Team Haas F1’s French driver Romain Grosjean has had a torrid time in 2018. In a competitive Haas car, he has been totally outclassed by his Danish team mate Kevin Magnussen and has scored nil poi.
During an interview with the German publication motorsport-magazin.com, Grosjean gives some candid views of his current situation and future plans.
Romain, you’ve had some not so easy races lately. Is it hard for you to go back into the pits to the team or ask yourself our questions?
“What should I tell you? I’ve made a mistake, mistakes happen to everyone. We are not robots. I’m sure if you write an article, you sometimes make mistakes, typos and then people check you for them. The thing is, if you do it before, nobody will see it because you corrected it. When I brake and I turn behind the safety car, because the rear wheels are blocking because the damn tires are cold and hard like S ****** … everyone says something like that quickly.”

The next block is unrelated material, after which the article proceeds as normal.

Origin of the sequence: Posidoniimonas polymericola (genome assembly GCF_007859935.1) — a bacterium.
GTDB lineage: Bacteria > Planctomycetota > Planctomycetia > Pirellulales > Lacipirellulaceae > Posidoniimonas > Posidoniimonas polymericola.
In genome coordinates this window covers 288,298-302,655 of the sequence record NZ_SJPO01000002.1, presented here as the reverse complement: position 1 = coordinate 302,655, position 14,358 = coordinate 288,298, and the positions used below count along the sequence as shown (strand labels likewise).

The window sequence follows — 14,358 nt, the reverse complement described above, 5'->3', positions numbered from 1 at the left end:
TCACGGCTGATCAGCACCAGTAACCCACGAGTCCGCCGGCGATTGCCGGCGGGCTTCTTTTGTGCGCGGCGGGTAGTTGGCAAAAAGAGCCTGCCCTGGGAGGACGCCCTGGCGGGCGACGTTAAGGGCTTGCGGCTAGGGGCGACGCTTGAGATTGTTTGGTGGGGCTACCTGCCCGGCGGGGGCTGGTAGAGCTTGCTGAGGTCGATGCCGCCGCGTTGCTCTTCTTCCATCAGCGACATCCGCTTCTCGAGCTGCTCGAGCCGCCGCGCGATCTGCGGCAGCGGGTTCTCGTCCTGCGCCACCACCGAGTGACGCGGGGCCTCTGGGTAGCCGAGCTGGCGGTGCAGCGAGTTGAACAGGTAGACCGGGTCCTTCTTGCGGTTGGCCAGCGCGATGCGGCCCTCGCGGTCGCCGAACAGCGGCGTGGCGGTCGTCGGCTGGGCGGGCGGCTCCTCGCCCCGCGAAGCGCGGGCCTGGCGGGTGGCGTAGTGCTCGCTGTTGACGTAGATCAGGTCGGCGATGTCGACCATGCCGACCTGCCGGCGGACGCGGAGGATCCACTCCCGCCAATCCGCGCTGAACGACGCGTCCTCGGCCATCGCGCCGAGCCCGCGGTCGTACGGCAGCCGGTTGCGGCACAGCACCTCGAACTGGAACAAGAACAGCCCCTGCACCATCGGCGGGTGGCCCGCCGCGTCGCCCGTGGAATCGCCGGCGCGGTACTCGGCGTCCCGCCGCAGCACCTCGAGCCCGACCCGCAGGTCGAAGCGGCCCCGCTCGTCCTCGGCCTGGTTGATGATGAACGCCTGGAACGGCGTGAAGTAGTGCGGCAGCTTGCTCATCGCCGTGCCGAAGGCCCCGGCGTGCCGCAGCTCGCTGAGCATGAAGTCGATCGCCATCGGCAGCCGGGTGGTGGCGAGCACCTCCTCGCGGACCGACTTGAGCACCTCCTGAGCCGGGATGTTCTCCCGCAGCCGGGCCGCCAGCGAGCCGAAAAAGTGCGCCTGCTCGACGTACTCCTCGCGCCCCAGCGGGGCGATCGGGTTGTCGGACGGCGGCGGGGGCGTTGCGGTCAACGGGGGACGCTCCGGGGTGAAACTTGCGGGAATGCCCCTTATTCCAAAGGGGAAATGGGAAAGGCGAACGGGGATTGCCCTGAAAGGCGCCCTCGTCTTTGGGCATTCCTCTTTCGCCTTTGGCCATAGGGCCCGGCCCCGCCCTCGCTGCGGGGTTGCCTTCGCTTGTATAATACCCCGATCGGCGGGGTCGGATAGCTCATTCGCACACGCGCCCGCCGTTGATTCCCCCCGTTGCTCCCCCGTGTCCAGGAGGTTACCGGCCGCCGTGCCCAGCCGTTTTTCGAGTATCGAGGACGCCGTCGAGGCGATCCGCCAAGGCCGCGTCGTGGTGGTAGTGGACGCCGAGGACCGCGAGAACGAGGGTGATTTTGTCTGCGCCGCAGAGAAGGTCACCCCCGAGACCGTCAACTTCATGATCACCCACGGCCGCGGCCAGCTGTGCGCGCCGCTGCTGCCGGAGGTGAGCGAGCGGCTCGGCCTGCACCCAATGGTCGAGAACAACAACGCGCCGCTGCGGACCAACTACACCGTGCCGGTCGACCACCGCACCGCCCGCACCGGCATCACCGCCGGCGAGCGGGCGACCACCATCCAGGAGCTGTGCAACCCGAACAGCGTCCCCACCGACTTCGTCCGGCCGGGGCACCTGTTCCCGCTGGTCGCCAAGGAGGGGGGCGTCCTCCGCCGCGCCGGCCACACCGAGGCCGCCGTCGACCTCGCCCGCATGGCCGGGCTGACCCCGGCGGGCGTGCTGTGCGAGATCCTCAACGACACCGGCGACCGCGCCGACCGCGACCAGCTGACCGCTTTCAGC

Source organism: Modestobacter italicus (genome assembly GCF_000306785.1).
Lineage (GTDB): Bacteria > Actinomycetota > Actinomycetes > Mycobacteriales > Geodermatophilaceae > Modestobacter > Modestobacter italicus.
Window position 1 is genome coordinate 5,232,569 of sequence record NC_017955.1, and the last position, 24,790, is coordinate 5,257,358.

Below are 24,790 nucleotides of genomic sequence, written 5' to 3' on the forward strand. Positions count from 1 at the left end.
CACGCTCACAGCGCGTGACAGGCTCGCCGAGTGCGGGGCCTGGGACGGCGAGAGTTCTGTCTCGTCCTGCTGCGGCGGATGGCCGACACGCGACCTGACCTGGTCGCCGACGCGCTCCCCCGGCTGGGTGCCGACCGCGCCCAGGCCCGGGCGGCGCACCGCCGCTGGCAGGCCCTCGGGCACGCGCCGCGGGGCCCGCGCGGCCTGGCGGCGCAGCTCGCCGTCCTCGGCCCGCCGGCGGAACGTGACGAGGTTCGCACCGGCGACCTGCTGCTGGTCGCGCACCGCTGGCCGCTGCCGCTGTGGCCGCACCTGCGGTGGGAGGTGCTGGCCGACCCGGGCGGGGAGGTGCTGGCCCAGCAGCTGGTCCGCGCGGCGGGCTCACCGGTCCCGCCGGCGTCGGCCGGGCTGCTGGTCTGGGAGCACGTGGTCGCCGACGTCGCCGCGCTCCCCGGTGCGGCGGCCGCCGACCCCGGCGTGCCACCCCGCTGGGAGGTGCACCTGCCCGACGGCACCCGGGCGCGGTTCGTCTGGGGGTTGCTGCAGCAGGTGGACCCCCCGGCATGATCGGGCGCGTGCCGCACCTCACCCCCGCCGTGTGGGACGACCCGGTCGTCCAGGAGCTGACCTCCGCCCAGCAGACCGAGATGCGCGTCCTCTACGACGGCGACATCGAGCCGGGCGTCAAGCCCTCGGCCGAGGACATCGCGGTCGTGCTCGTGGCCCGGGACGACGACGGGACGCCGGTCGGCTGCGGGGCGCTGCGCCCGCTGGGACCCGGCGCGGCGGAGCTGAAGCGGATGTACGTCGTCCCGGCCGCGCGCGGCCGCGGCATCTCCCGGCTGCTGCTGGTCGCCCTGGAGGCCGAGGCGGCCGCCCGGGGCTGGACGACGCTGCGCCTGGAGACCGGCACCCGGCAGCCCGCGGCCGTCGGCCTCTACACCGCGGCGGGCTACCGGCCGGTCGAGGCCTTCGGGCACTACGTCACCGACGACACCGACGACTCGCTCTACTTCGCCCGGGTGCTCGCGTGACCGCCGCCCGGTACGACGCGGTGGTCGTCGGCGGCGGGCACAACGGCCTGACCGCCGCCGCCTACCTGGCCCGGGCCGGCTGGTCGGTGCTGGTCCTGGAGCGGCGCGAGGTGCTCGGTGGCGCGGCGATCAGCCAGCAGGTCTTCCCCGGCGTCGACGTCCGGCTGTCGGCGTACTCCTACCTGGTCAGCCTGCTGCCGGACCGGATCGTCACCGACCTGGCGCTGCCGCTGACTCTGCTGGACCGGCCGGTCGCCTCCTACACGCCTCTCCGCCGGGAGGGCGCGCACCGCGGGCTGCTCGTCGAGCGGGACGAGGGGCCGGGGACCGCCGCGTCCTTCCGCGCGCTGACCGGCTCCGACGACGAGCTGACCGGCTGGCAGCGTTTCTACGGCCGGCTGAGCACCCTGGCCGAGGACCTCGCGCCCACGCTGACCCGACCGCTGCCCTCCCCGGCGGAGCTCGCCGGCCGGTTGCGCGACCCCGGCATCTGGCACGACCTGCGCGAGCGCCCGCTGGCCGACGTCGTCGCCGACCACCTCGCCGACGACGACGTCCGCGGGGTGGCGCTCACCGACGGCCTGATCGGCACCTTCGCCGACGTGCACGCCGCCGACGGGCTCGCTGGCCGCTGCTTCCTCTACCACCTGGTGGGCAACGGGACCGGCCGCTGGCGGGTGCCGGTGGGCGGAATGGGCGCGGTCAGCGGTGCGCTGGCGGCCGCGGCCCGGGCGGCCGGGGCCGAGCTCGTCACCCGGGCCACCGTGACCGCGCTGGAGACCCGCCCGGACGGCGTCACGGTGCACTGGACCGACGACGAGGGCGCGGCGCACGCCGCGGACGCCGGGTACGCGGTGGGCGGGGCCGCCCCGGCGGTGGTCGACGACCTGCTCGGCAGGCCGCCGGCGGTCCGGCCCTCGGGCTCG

“I told my boys I probably would do it again, because I did not do anything crazy. It was only a lot of circumstances that came together. If you are behind the safety car, the temperature breaks down, there were heavy tail winds, I caught the switch that has completely adjusted the brake balance backwards. Then I braked, the wheels blocked and flew directly into the wall.”
“I pushed the whole damned race, took a lot of risks and there were no problems. And then behind the safety car, when you least expect it, you crash … that’s a mistake nobody wants to do, from go-karts to Formula 1. But we’re all just human, and whether you’re in the first lap, crash behind the safety car or in the last lap. That’s all the same in the end.”
How do you handle mistakes generally? Are you analysing every detail or are you completing it quickly?